Zinhle Mncube | Sep 7, 2022
However, the process that led us to our engagement and eventual marriage was fraught with many a prickly situation that, at worst, culminated in the question, “is this it? This surely cannot be it.” It’s safe to say that both these questions were emphatically answered, and I could not have picked a better partner. But my point is that being fully sure about someone is a recipe that comes with a pinch of uncertainty.
Working with a startup at any stage of its life carries with it similar characteristics to that of the steps one takes to being betrothed to someone. It is filled with promise, disappointment, moments of fleeting hope and joy, rage-filled arguments, doubt and once the dust settles, with a healthy dose of good fortune, a matrimony of mutual minds working towards a successful business. With the work we do here at 22 On Sloane, through our Incubation and Accelerator Programmes, we are not immune to this comprehensive set of emotions. In my time with the team, I can absolutely testify that I have gone through them and as I reflect on this, there are two key themes that if applied, provide startups with a greater chance of success. The two key themes are patience and humility. Against a backdrop of pressures to be a sustainable business and to quickly scale, this may seem like antithesis to an investor or a programme’s business model but please allow me to run with this thought.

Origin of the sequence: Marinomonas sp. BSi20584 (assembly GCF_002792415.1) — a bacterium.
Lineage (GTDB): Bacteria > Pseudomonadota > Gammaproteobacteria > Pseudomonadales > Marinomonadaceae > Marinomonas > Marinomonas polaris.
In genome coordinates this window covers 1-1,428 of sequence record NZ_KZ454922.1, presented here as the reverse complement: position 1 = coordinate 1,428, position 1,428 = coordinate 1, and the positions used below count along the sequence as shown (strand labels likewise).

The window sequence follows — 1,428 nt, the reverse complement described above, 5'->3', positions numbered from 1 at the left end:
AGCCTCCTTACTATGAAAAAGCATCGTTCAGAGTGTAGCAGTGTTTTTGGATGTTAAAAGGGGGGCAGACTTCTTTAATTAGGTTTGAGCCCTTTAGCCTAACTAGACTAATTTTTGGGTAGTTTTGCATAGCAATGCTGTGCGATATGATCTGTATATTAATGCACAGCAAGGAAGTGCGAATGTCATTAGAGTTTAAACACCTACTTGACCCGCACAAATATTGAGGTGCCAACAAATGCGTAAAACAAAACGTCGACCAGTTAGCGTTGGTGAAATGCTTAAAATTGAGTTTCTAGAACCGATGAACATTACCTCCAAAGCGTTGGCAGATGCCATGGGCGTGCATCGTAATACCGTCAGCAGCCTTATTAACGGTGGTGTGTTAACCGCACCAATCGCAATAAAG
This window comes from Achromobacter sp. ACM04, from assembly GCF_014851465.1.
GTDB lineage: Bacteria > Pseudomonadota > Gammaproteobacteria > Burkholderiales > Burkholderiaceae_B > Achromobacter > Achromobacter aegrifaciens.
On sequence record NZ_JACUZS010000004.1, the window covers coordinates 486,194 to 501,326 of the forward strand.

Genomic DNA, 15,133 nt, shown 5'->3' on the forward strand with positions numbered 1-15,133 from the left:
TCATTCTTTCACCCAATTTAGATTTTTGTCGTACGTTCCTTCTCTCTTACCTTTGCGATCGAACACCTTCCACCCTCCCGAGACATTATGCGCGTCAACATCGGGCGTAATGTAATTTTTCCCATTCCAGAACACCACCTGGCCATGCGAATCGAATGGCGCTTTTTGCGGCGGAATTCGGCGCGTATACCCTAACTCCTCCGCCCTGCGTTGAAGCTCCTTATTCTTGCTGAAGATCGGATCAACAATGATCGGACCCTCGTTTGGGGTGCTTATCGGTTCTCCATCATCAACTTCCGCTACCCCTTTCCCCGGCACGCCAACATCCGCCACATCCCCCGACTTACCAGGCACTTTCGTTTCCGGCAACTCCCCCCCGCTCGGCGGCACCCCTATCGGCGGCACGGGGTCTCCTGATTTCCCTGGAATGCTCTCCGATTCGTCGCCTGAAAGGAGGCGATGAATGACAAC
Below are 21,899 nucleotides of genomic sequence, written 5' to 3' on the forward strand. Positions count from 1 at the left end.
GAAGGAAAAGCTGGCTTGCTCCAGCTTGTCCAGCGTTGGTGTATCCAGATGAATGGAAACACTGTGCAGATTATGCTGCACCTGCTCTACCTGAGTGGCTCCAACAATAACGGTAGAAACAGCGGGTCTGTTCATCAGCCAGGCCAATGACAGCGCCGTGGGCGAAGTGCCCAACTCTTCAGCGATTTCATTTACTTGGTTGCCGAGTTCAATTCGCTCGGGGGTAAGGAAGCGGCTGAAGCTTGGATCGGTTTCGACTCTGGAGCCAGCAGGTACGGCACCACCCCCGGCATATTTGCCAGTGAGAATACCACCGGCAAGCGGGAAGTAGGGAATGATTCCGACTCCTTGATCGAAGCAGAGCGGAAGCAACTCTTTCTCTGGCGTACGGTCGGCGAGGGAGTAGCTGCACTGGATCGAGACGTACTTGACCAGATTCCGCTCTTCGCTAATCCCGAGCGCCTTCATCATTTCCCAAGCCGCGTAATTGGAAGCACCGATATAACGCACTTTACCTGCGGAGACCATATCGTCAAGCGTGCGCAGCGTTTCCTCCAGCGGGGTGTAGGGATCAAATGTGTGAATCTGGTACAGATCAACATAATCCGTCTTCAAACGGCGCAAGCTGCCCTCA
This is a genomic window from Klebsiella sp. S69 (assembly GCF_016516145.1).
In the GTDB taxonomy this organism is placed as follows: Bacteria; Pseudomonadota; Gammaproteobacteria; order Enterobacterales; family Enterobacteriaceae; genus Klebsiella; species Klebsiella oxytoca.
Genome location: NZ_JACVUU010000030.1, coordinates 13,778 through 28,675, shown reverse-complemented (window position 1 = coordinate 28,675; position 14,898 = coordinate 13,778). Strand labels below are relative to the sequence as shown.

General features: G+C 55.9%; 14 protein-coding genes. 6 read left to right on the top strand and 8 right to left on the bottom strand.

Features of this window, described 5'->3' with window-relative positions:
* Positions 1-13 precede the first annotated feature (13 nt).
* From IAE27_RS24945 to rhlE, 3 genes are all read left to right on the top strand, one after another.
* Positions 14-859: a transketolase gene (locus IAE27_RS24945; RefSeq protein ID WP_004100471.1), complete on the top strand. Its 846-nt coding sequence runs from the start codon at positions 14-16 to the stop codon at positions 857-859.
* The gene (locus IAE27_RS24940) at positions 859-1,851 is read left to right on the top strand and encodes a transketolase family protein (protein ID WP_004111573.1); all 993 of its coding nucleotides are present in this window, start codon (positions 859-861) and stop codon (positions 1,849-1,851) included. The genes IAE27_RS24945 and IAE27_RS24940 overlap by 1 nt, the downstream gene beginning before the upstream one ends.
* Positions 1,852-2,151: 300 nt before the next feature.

In a 2021 TechCrunch report, it may take between 12 to 14 years for a VC Fund liquidate their returns as some startups are not able to realise exits within 10 years even if they have high exit potential. Take note that these are post-revenue startups. What more of a pre-revenue startup? This is not to say that we have patience for everything and everyone – sometimes you must choose peace and keep it moving. Patience is applied where we see promise and this can come from two sources: patience with the entrepreneur or patience with the proposed idea. It must be stated though there are some aspects that cannot be quantified that require gut feel. You would however want to keep a check on certain items and much of these are centred around the entrepreneur. Ask yourself, how often do they keep showing up to group or mentorship sessions? How often do they meet agreed upon milestones (however right or wrong)? When there are differing views regarding the startup what is their response, do they keep availing themselves? Responses to these questions give meaningful insight on the entrepreneur’s attitude and character which in turn is a great indicator regarding their success. Startups by nature are an illiquid investment. While technical competence is key, if it’s not built around perseverance, passion, determination, resilience, and just sheer stubbornness – annoying as some of these may be – then it all falls flat. If then the founder and their team show these qualities, like a frustrated lover, you may want to stick around a little longer before sending out messages of commiserations.